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The Hotel Métropole is a a superbly renovated Hotel, whose gracious charm has been splendidly preserved. It is the city's only remaining 19th century Hotel, perpetuating an uniquely Belgian character that sets the note for a delightful stay in Brussels. The Hotel which was built in 1895 and offers every facet of service and true comfort, based on the best traditions of hospitality and elegance.
The Palace on the Brouckere place:
Since the turn of the century de Brouckere Square has symbolized the animated heart of Brussels. The Square's second to none architecture owes its harmony to its richly decorated buildings and to the three wide boulevards that lead to it. The Square was built about 100 years ago. In 1893, the Augustins Temple was built. This Temple was a seventeenth century church, whose baroque facade that has been reassembled on the site of Trinity church, can still be admired by the inhabitants of Brussels. The Square was dedicated to Charles de Brouckere, hero of the 1830 Revolution and Burgomaster of Brussels. In the heart of the Square stood the Obelisk Fountain in honour of Anspach, the Burgomaster who renovated downtown Brussels. Around the Fountain emerged sumptuous, facades such as that of the Continental Hotel and those of magnificent houses surrounding the North passageway.
It is near the latter that the Metropole Cafe was set up in 1890, by the Wielemans brothers, brewers in the commune of Forest, with the aim of promoting their beers. Due to their tremendous success, they bought the neighbouring building, the former 'Caisse d'Epargne' headquarters and turned it into the Métropole Hotel. It is in this way that a palace was born, embodying a new concept for the end of the nineteenth century. A palace is, in other words, a luxurious Hotel equipped with the most up-to-date facilities: lifts, electricity, central heating, not to mention the richness of the decor and high quality service. At the pediment of the Hotel can be found a triumphant allegory of the bourgeois era: a sculpted group with an imposing statue celebrating progress illuminating the world. Inside, all architectural styles are depicted in an air of luxury and richness of materials : panelling, polished teak, marble of Numibia, gilded bronze and forged iron, all compete to give the impression of comfort of the 1900 era.
The French architect Alban Chambon, already responsible for the decoration of the Metropole Cafe, was appointed by the owners to carry out the interior design of the Hotel. The French Renaissance main Entrance leads to the Empire-style Reception Hall, where columns and pillars line the room. The attentive observer will linger in front of the beautiful stained-glass windows, which would be used so widely later on, by the art-nouveau style. To the right, lies a large Staircase and a Lift with its technology proudly enhanced by its metallic beams. Chambon did not hesitate to call upon the best artists and craftsmen of his era, who assisted him in his work. It is in this respect that the bronze Nymph on the Fountain of the Roman-style Restaurant, that has now been converted into a cafe, was signed by Julien Dillens. An Indian Lounge and an Italian Renaissance Reception Hall completes this refined collection of styles.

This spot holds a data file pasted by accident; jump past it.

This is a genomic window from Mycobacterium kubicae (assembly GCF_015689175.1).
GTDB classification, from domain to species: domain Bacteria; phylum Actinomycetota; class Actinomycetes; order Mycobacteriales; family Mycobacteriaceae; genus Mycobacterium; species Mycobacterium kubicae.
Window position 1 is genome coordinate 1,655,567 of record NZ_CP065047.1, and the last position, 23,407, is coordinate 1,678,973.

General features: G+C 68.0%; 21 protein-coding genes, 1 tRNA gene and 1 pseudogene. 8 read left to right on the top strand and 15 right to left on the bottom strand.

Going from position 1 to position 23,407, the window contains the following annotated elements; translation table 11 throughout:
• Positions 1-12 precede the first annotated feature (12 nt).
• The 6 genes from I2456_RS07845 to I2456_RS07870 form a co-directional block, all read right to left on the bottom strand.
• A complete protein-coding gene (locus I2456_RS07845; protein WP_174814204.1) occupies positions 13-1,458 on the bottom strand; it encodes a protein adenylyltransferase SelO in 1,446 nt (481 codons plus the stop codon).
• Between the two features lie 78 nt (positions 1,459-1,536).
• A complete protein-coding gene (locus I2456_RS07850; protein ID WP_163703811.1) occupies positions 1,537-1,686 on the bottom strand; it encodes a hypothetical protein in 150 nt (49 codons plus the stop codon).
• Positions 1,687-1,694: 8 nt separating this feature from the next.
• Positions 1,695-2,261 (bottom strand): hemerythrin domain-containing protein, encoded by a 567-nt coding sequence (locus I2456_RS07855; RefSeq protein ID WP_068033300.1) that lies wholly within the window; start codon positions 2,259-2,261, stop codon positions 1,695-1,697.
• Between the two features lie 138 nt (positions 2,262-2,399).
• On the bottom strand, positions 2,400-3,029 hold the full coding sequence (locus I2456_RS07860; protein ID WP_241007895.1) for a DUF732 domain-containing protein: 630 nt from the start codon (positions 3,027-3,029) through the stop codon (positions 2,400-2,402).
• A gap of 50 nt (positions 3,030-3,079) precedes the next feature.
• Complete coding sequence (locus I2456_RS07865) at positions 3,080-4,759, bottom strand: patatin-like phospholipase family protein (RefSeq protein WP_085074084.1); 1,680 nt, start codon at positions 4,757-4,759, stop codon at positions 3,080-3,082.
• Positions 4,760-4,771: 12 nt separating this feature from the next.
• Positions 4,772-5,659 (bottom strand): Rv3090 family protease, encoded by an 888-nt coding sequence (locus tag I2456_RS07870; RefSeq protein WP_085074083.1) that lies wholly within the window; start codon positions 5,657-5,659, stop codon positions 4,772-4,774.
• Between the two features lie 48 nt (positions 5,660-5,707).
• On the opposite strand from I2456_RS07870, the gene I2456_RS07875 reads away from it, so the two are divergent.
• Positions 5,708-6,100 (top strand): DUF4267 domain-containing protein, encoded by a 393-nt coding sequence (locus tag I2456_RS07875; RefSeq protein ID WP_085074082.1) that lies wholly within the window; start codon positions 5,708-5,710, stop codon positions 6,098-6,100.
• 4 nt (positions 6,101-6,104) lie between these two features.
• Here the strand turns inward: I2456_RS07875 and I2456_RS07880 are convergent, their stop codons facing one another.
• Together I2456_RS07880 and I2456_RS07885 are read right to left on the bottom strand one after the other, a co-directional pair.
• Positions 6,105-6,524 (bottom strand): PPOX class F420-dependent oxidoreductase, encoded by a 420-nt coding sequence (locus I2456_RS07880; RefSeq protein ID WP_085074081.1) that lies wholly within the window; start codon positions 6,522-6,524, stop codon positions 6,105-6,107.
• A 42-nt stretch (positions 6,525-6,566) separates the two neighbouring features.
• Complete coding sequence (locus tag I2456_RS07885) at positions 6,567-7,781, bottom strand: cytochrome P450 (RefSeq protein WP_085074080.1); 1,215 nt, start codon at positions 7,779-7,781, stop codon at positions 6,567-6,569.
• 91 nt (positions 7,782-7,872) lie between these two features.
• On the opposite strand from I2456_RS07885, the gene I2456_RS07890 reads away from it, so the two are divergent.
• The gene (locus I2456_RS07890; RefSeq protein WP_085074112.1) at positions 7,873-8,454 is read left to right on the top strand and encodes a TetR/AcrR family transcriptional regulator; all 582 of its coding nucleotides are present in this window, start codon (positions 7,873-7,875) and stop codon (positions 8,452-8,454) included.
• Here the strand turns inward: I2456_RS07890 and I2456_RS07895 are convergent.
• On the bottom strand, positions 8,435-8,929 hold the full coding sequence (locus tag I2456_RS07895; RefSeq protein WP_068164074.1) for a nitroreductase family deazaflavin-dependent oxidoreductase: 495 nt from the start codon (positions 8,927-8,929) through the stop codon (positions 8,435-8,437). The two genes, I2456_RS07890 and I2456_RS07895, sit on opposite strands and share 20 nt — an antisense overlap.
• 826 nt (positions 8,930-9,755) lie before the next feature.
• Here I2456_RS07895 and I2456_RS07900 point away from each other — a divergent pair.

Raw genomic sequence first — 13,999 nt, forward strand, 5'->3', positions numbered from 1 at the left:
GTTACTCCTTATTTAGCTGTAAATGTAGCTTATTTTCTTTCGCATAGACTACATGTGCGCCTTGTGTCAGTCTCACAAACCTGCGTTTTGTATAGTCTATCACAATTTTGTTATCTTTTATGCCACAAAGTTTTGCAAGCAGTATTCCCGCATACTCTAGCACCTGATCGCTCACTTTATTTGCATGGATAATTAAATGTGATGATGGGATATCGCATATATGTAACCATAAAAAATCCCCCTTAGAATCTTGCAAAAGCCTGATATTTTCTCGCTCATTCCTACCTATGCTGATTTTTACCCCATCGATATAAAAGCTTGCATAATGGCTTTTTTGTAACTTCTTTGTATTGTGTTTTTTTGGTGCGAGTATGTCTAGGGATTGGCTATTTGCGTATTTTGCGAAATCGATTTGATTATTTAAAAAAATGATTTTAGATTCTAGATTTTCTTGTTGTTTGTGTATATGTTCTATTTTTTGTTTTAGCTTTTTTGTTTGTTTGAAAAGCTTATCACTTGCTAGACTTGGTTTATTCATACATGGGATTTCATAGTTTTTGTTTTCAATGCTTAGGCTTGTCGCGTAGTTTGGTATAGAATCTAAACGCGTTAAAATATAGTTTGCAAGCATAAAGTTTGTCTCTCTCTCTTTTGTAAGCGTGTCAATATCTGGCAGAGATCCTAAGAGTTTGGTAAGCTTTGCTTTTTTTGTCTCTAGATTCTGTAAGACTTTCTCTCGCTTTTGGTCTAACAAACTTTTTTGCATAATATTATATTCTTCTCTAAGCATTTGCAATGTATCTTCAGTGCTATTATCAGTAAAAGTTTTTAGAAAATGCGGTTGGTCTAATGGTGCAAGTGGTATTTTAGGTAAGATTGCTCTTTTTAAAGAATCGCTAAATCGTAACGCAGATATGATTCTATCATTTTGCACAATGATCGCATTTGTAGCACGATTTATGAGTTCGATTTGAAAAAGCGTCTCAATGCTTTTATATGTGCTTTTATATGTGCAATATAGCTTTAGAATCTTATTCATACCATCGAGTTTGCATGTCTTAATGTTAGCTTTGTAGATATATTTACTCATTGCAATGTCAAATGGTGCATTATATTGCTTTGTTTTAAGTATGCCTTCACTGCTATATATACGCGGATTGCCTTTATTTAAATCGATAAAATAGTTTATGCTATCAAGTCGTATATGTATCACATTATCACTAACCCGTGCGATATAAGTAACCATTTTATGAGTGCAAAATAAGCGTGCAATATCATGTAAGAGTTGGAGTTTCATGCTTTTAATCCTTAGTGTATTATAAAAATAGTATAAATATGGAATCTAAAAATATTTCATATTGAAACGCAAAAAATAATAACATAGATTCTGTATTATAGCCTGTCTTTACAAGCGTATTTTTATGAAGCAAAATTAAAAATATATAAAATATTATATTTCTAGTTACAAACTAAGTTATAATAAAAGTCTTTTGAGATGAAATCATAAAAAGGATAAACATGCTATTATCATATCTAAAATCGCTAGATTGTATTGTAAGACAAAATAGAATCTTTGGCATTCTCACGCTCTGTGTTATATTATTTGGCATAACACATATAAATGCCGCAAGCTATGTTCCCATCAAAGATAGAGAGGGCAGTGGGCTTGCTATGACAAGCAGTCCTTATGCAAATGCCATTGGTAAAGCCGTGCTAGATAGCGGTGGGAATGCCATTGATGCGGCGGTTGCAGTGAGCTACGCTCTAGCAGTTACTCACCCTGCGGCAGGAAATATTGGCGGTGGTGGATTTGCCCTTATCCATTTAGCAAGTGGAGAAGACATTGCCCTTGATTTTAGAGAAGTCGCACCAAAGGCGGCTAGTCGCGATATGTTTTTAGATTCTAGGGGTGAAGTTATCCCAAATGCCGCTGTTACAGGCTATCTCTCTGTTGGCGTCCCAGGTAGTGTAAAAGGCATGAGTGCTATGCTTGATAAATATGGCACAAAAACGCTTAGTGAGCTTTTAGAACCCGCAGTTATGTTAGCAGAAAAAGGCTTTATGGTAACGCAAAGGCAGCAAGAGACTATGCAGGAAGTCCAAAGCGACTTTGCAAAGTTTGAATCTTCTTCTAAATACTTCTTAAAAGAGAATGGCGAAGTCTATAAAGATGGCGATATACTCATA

The Métropole Hotel hosts numerous events of Brussels and international social life. In 1911, the first Solvay Physics Board was held which brought, together personalities such as Einstein, Marie Curie, Poincarre. The stars, crowned Heads of State and the Politicians all resided at the Métropole, balls and banquets followed on.
After the 1914-18 War, which saw the Hotel requisitioned, the owners undertook extension works by buying, in 1925, a neighbouring building in order to create new rooms. The extension works of the Metropole Cinema completed in 1932, were far more important. The building of the 3,000-seater theatre required the demolition of several buildings on the rue Neuve. The project included the creation of shops, a brewery, a disco 'La Fregate', banquet halls and two floors of supplementary rooms with a patio above the cinema. The construction of this was carried out by Adrien Blomme, who designed an authentic architectural masterpiece combining technical prowess with an esthetic refinement. The facade of yellow Travertin opens out on the rue Neuve with large glazed bays. The restrained interior decoration, with mirrors, polished metals and precious wood is enhanced by carefully purpose-built lightings. The inauguration in the presence of Queen Astrid and Raimu was a great social event.
The second world war saw the Métropole Hotel requisitioned by Germans, during the occupation, then for a year by the allies, but in the aftermath of war the Hotel enjoyed another lucky era. The stars visiting Brussels, Sacha Guitry and other famous guests stayed at the Hotel. Toots Thielemans made his debut in the jazz orchestra that played in the cafe.
Since the completion of the works in 1976, the Hotel made a new start, which will take it well beyond its centenary which was celebrated in 1995.
In 1985, "Le Bar 19eme" and the restaurant 'L'Alban Chambon' was opened, which in 1989, thanks to his Chef Dominique Michou was awarded 2 red chefs hats and 16/20 in the Gault Millau culinary guide. He is a member of the French culinary academy, Eurotoques. In 1991, he was introduced into the very select 'Association des Maltres Cuisiniers de Belgique' and in 1992, into 'Association des Maltres Cuisiniers de France' - Associations of Master Cooks of Belgium and France.
The Restaurant has completely been renovated during the summer of 2002 giving it a Baroque Italian decor.
Availability for: 1 Adults 03/08/2021 - 04/08/2021
No rooms found for selected dates and / or guest combination.